Sunday, September 09, 2007

Resuscitating the middle class

I do not agree with everything in an editorial in The New York Times entitled "The Employment Tea Leaves", but I do agree with their assertion of the need to "help the increasingly squeezed middle class."

I agree when The Times says that:

Democrats, or some Republicans with a change of heart, must articulate — and Americans must demand — a program for ensuring that the middle class gets a bigger share of the economy's spoils than it has received during the Bush era, when gains have largely been funneled to the richest Americans.

To have a fairer and more inclusive economy, workers need true mobility, which requires health care reform. And they need to see a reversal in the country's ever-deepening inequality, which could come about through more progressive income taxes, better public education and more help for workers whose jobs are displaced by globalization.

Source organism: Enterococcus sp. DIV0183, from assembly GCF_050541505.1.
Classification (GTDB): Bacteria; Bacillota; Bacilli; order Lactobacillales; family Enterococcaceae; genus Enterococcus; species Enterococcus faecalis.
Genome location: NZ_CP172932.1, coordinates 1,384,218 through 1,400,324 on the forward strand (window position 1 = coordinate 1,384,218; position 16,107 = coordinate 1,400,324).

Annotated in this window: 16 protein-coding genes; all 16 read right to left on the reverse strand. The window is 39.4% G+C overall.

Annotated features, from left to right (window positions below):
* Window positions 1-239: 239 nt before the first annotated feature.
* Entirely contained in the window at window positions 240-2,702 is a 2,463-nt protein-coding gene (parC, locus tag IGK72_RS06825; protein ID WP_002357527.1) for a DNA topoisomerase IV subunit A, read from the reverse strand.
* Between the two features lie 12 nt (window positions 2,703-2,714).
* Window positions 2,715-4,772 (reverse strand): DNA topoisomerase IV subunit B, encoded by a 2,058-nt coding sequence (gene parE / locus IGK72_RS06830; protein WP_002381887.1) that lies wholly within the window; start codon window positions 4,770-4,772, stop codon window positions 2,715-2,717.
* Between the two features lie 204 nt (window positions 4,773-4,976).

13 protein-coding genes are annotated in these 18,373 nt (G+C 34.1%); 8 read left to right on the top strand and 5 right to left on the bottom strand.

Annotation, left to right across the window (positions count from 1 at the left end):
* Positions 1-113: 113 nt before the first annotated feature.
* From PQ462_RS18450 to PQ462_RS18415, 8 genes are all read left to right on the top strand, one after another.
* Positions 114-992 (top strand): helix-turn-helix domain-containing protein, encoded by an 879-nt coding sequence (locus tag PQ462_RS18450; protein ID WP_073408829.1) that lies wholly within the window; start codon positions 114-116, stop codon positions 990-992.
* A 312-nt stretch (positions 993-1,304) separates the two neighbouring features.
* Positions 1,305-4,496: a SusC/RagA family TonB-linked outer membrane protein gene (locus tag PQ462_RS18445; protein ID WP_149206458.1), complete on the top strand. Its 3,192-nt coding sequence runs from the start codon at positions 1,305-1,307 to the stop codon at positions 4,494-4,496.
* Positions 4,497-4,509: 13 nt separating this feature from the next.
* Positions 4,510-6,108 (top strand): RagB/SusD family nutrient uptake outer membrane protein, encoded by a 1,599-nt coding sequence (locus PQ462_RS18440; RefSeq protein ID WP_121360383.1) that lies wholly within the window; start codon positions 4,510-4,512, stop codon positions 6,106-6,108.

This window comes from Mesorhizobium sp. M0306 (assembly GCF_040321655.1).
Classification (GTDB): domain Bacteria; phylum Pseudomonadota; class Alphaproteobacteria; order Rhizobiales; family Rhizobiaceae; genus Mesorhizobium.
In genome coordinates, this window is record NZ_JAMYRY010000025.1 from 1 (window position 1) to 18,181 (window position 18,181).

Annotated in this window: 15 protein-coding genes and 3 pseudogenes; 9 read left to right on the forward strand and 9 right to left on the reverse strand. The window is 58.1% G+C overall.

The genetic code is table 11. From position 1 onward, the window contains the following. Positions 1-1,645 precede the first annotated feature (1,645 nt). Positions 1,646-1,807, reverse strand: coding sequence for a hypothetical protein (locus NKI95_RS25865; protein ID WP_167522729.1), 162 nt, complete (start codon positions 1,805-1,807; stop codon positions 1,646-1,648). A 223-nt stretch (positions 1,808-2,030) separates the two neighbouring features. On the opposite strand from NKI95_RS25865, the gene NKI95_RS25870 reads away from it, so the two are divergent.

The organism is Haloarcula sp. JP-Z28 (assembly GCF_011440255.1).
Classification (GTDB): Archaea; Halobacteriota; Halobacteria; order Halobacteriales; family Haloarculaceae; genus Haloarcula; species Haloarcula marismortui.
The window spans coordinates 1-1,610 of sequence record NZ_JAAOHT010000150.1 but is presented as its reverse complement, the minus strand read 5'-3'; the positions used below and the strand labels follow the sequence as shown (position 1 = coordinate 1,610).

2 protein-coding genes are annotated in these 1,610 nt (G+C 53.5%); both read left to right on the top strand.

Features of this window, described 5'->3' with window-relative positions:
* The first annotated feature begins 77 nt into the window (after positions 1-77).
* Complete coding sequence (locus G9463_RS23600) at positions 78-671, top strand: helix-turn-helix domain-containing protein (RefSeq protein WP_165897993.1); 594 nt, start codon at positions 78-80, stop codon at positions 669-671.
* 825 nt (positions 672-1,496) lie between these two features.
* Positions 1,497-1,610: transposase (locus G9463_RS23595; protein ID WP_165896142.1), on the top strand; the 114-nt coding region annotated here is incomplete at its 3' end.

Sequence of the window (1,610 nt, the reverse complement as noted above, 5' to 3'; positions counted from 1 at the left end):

In fact, now that I think about it, a middle class income tax reduction would make a lot of sense.

And the hedge fund managers and private equity fund managers who have done so much structural harm to the economy in recent years (e.g., excessive speculation in commodities and subprime mortgage securities and causing a mispricing of risk) need some "incentive" to focus on delivering long-term benefits to the economy (true investment) rather than focusing so much of their attention on sleazy short-term profit "skimming" schemes. Don't raise the taxes on every dollar of their "profit", but definitely hit them very hard on short-term profits that have been doing more harm than good to the long-term health of the economy.

The economy does not need a Fed interest rate cut or cheaper credit, but rather it is in dire need of a variety of reforms to resuscitate what used to be known as "The Middle Class."

-- Jack Krupansky


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